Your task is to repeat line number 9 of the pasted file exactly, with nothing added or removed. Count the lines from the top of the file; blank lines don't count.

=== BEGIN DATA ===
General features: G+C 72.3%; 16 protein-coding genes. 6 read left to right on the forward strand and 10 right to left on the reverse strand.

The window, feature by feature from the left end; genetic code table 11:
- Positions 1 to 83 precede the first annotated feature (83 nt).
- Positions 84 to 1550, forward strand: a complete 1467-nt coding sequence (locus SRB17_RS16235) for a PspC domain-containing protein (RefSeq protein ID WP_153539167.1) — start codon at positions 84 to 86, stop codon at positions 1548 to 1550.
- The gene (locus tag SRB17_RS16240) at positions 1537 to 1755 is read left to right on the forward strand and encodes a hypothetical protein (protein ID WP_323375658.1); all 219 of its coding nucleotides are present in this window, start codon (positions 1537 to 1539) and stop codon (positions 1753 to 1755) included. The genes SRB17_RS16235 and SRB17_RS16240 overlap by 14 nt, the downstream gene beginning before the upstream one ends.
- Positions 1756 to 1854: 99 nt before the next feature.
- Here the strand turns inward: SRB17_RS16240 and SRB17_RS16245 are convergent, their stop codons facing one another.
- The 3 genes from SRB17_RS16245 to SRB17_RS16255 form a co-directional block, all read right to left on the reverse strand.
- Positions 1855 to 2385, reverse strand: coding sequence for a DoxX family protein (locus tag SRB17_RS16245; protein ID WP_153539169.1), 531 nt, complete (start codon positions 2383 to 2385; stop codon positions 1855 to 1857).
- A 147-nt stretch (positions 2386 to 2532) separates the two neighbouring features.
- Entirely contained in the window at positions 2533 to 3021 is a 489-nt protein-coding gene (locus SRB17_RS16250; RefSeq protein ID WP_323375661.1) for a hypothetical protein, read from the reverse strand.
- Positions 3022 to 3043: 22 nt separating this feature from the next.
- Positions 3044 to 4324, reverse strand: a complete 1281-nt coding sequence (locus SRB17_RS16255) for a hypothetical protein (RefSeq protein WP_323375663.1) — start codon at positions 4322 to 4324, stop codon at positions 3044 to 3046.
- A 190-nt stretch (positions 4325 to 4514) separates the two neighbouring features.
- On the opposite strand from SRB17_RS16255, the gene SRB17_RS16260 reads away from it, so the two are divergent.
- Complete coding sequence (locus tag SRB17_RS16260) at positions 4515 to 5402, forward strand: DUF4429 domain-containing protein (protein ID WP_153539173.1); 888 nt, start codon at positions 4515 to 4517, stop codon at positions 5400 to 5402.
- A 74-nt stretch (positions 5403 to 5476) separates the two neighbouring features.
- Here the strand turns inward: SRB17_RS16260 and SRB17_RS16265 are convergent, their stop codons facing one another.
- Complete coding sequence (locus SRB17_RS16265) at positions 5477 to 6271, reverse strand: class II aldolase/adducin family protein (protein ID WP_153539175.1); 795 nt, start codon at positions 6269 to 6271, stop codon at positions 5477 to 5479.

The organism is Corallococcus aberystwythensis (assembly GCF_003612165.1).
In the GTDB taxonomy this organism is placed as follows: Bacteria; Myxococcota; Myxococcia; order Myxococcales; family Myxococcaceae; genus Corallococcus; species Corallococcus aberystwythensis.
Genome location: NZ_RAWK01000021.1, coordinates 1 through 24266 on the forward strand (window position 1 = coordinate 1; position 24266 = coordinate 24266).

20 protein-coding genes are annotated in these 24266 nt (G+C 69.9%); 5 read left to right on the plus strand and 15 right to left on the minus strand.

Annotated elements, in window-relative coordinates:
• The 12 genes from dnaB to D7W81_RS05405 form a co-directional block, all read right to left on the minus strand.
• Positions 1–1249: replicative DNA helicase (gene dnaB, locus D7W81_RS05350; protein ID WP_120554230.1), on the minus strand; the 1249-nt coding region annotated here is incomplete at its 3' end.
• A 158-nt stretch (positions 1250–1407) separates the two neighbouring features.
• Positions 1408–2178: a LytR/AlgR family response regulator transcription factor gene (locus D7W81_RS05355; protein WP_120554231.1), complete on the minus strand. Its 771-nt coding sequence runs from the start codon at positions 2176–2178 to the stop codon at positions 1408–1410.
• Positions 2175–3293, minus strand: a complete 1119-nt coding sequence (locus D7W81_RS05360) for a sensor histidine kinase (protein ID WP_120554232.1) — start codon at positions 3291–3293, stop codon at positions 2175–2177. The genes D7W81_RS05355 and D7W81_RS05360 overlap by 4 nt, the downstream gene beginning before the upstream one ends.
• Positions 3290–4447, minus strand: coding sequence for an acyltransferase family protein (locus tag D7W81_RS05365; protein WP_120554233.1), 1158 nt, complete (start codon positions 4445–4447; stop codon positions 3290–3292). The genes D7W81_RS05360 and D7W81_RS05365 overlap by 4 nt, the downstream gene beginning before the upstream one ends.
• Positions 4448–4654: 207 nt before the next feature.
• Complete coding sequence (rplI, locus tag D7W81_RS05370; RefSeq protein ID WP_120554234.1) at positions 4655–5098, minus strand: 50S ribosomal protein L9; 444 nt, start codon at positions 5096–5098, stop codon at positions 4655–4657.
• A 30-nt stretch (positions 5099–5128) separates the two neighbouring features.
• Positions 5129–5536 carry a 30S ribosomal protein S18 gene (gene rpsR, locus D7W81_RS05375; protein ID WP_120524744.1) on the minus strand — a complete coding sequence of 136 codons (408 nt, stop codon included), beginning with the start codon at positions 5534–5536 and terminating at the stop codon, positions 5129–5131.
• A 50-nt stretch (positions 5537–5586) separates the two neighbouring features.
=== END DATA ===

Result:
- Positions 1855 to 2385, reverse strand: coding sequence for a DoxX family protein (locus tag SRB17_RS16245; protein ID WP_153539169.1), 531 nt, complete (start codon positions 2383 to 2385; stop codon positions 1855 to 1857).